Meanwhile, Appalachia’s cerulean warbler is in even greater jeopardy and needs mature forest with room to fly, but receives far less funding and attention. “This may be somewhat cynical,” he says, “but I think that the conditions that favor cerulean warblers do not favor resource extraction whereas the conditions that favor golden-winged warblers do favor resource extraction.”
Determining how golden-winged warbler habitats affect other species is “a constant balancing act,” says Todd Fearer, a coordinator with the bird partnership Appalachian Mountains Joint Venture. Some groups have been hopping on the golden-winged warbler bandwagon, he says, but that doesn’t change the fact that there’s a pressing need for creating and protecting the young forestland that this and other species desperately need to survive.
Historically, these patches of young forest might have been created by elk and eastern bison, falling American chestnuts or Native Americans who burned undergrowth to create favorable conditions for wild game. “We need to think very adaptively,” says Fearer. “We can’t return to what the landscape was like historically. We need to look at what we have now and what’s needed to maintain these quickly declining populations.”
Questions such as these are more than just theory for the U.S. Forest Service. In 2012, the agency updated its planning rule, which guides the process each national forest goes through every 15 years to craft a work plan and goals. North Carolina’s Pisgah and Nantahala national forests are among the first in the nation to create a new forest management plan under the new rule.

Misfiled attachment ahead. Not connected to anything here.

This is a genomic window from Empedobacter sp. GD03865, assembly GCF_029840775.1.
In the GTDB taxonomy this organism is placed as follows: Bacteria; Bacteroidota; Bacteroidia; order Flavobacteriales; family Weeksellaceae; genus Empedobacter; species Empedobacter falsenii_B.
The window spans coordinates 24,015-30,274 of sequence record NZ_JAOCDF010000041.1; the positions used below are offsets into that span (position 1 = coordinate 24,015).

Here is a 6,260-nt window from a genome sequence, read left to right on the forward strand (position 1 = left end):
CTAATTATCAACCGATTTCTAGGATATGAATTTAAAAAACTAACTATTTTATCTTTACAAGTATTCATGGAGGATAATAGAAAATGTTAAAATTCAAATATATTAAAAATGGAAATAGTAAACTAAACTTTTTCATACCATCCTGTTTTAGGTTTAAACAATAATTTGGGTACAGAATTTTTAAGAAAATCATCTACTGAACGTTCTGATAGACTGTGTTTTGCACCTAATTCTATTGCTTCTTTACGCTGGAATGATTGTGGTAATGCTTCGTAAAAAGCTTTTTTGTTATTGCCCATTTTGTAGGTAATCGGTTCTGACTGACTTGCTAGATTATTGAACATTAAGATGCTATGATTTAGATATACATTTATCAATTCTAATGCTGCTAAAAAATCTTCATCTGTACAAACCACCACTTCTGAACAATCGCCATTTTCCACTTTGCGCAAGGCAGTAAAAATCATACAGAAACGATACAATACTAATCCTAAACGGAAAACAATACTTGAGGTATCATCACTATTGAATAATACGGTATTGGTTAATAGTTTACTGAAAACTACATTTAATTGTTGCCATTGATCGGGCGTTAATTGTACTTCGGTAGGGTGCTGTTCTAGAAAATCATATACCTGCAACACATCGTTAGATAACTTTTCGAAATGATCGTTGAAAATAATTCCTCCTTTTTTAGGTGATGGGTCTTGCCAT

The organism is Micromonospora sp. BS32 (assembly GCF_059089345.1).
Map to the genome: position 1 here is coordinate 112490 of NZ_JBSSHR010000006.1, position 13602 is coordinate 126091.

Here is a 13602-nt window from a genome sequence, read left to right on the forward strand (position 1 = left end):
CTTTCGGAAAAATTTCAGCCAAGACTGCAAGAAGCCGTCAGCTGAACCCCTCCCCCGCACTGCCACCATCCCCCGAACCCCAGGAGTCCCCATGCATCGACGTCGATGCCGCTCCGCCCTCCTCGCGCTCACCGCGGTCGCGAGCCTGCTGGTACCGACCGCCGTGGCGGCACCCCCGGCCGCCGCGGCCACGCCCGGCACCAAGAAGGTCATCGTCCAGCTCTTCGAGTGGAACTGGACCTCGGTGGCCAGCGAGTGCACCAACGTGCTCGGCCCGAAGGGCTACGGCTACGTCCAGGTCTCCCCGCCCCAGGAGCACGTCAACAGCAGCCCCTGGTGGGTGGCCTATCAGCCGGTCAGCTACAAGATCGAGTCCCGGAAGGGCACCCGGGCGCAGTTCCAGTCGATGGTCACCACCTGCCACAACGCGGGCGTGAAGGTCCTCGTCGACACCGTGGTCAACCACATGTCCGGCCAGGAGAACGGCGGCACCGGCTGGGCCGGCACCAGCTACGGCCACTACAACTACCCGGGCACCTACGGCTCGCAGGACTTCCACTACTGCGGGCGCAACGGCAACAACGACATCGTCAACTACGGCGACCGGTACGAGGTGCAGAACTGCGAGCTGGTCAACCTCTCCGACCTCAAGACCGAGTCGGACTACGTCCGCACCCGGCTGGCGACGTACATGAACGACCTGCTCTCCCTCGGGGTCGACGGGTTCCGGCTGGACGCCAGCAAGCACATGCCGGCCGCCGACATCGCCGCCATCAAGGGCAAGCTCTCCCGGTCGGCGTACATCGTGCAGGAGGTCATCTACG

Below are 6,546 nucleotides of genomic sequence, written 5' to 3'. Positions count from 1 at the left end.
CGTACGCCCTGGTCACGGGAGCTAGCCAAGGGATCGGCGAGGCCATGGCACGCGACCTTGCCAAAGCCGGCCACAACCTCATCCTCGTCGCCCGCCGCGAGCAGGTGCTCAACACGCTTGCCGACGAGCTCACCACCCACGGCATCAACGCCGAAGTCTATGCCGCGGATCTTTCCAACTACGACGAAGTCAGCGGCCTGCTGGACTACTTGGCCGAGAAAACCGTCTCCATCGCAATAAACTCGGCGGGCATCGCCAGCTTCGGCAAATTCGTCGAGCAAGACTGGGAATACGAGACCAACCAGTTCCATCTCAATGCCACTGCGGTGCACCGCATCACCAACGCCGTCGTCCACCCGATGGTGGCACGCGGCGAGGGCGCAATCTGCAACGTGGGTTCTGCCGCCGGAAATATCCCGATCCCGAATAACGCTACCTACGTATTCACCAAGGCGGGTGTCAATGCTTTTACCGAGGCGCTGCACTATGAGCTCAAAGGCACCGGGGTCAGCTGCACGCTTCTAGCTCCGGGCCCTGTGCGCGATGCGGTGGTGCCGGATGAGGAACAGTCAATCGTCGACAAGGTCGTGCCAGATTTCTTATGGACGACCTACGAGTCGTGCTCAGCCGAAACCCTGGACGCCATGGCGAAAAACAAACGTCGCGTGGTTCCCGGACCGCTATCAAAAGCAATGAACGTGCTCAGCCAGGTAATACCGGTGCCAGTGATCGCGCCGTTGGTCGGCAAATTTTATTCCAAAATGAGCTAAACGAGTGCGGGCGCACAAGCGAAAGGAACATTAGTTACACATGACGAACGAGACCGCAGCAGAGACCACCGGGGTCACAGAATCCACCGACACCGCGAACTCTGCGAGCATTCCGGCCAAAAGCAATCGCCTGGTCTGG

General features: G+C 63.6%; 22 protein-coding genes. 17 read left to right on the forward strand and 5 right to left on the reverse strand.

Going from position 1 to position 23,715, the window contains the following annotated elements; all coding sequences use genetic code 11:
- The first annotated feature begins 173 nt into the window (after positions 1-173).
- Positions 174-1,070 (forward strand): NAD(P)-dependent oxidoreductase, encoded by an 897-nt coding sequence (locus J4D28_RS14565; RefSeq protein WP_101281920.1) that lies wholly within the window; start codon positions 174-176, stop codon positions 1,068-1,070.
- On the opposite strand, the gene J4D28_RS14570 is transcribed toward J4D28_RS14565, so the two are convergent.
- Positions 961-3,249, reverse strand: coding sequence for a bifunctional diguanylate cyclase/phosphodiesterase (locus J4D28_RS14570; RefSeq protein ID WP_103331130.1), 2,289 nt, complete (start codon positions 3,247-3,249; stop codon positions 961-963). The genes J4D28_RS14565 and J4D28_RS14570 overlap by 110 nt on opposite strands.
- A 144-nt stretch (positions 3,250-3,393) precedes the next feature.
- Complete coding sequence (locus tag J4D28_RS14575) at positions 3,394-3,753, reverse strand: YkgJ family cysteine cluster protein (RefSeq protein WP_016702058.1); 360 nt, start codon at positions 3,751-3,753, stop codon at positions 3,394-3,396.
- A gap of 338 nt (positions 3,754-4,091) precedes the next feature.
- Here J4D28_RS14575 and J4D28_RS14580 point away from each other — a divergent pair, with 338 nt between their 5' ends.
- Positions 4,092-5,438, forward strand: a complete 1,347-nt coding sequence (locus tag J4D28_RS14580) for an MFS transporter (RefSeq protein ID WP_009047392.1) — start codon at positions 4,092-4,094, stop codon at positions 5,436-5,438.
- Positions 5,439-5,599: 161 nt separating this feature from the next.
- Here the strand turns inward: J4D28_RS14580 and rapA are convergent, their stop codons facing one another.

Stevin Westcott, the agency’s public affairs officer, says that by 2060 the amount of forest on private land in the South is predicted to decline by 11 to 23 million acres. That means the agency needs to create a management plan that’s suited not only for the next 15 years, but for a future where southern national forests will see even more demand from recreation, hunting, resource industries and wildlife.
Understanding the intricacies of environmental interconnectedness and listening for nature’s cues will be critical for society to balance the needs of humans, wildlife and the natural systems that both depend on. In this issue, catch a glimpse of the living underground (p.8) and marvel at Appalachia’s variety of life forms (p.10). Take a journey with migratory mountaineers (p.12) and check in with wild game species (p.16).
As you read these stories, you might do well to keep in mind what Wendell Berry famously said, with one addition: what we do to the land, we to do the wildlife, and we do to ourselves.